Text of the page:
Spin is one of two types of angular momentum in quantum mechanics, the other being orbital angular momentum. The orbital angular momentum operator is the quantum-mechanical counterpart to the classical angular momentum of orbital revolution and appears when there is periodic structure to its wavefunction as the angle varies. For photons, spin is the quantum-mechanical counterpart of the polarization of light; for electrons, the spin has no classical counterpart.
The existence of electron spin angular momentum is inferred from experiments, such as the Stern–Gerlach experiment, in which silver atoms were observed to possess two possible discrete angular momenta despite having no orbital angular momentum. The existence of the electron spin can also be inferred theoretically from the spin–statistics theorem and from the Pauli exclusion principle—and vice versa, given the particular spin of the electron, one may derive the Pauli exclusion principle.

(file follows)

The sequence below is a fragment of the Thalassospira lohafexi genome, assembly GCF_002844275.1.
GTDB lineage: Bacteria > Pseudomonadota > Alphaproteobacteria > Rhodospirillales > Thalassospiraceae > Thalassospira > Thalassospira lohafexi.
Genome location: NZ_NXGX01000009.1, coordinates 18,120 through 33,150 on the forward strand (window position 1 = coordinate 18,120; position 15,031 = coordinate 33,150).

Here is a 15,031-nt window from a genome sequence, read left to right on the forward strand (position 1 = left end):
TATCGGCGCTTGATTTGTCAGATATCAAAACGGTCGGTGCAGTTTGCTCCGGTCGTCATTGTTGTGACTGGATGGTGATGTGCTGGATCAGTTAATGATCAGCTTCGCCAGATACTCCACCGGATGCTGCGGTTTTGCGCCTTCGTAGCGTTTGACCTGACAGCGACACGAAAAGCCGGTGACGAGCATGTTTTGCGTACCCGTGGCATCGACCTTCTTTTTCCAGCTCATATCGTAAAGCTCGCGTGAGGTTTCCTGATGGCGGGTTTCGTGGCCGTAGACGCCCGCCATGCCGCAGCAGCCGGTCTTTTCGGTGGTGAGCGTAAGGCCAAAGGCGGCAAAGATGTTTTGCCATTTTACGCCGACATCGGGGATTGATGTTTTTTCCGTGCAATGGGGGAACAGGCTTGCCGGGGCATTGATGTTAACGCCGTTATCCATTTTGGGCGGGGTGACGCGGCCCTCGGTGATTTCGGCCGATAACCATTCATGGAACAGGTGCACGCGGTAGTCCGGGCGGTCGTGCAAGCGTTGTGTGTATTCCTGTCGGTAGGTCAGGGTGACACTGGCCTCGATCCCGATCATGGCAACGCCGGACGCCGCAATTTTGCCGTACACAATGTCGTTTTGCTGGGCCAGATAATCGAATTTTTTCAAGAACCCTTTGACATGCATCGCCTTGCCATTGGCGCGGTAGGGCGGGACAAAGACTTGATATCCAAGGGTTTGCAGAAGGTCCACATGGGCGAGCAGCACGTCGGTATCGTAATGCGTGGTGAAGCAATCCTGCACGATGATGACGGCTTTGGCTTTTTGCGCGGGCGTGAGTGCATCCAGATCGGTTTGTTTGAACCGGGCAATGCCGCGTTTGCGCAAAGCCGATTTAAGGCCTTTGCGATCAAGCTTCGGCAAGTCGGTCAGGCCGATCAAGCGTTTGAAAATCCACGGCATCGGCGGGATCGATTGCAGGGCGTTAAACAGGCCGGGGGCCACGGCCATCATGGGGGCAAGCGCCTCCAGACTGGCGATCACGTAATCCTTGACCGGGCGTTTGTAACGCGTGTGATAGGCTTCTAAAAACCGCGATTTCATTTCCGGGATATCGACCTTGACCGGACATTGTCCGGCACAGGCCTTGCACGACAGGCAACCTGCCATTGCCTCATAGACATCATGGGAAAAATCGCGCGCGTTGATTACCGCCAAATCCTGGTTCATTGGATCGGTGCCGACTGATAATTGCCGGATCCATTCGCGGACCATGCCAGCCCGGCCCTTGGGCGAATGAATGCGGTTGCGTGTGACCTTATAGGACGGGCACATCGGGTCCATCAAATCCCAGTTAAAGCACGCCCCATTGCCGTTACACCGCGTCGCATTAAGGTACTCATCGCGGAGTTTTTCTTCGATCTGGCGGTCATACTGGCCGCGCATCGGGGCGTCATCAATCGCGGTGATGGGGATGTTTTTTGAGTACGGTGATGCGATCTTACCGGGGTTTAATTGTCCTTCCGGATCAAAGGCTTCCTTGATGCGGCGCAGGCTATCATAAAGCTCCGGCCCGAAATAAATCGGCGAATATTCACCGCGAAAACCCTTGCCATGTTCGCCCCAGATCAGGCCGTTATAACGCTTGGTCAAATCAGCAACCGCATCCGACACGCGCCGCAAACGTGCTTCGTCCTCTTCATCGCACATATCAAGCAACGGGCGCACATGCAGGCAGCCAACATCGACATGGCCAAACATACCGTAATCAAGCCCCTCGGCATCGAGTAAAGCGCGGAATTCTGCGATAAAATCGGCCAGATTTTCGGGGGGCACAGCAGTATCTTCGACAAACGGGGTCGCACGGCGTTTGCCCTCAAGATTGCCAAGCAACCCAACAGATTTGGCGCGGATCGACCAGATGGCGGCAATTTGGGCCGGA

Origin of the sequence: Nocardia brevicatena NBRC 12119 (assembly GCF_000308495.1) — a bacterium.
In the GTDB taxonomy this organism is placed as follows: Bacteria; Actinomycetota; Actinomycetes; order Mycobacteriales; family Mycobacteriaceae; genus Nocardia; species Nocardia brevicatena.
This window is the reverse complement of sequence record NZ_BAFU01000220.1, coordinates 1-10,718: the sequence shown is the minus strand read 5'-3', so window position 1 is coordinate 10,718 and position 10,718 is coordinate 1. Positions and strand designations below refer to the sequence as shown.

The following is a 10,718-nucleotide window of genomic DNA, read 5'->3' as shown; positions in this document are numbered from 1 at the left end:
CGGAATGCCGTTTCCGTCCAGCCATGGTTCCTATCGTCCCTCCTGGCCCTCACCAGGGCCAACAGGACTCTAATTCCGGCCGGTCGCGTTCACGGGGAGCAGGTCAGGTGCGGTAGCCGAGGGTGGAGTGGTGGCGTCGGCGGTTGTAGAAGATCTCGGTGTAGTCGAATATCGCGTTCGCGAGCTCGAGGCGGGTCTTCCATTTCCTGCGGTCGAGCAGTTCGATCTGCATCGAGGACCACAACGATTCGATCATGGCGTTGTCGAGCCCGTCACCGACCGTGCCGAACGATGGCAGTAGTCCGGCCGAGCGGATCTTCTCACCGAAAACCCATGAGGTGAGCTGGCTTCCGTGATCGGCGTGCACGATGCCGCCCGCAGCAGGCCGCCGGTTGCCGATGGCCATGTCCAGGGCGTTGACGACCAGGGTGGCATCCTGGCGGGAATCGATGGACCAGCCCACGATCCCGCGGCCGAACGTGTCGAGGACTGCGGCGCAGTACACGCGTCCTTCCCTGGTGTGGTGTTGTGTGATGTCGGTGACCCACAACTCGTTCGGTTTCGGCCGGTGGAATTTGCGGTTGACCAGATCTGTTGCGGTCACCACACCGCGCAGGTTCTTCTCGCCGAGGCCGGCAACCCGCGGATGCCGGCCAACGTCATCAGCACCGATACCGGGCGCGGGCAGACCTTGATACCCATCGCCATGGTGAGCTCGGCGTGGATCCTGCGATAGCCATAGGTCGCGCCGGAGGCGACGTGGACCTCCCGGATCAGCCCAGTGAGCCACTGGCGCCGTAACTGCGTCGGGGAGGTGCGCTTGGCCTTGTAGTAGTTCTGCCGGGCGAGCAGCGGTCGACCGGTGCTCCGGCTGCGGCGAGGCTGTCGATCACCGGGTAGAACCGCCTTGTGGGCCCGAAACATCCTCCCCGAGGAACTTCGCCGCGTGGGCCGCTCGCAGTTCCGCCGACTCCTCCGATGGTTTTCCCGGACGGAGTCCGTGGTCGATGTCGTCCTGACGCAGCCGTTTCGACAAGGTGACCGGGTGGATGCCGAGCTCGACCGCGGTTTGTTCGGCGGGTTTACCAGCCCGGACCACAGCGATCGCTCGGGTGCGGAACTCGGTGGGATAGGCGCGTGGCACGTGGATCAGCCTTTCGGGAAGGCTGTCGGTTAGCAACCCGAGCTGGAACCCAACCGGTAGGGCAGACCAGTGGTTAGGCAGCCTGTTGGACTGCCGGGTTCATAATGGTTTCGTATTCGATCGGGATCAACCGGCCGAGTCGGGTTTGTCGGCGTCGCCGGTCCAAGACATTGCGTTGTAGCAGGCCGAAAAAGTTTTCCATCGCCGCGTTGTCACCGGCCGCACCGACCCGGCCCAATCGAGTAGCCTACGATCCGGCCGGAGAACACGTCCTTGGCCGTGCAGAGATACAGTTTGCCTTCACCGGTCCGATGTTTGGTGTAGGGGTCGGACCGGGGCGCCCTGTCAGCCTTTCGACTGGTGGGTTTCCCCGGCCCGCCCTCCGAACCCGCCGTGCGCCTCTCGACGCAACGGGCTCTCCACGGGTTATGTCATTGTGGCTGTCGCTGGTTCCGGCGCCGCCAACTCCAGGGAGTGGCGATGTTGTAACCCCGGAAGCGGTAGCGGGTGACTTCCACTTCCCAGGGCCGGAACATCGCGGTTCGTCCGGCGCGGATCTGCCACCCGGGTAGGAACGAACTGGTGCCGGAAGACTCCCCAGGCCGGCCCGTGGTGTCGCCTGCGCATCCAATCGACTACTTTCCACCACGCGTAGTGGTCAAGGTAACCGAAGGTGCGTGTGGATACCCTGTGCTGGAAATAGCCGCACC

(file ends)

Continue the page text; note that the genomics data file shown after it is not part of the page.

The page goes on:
Spin is described mathematically as a vector for some particles such as photons, and as spinors and bispinors for other particles such as electrons. Spinors and bispinors behave similarly to vectors: they have definite magnitudes and change under rotations; however, they use an unconventional "direction". All elementary particles of a given kind have the same magnitude of spin angular momentum, though its direction may change. These are indicated by assigning the particle a spin quantum number.
The SI unit of spin is the same as classical angular momentum (i.e., N·m·s, J·s, or kg·m2·s−1). In practice, spin is given as a dimensionless spin quantum number by dividing the spin angular momentum by the reduced Planck constant ħ, which has the same dimensions as angular momentum, although this is not the full computation of this value. Very often, the "spin quantum number" is simply called "spin". The fact that it is a quantum number is implicit.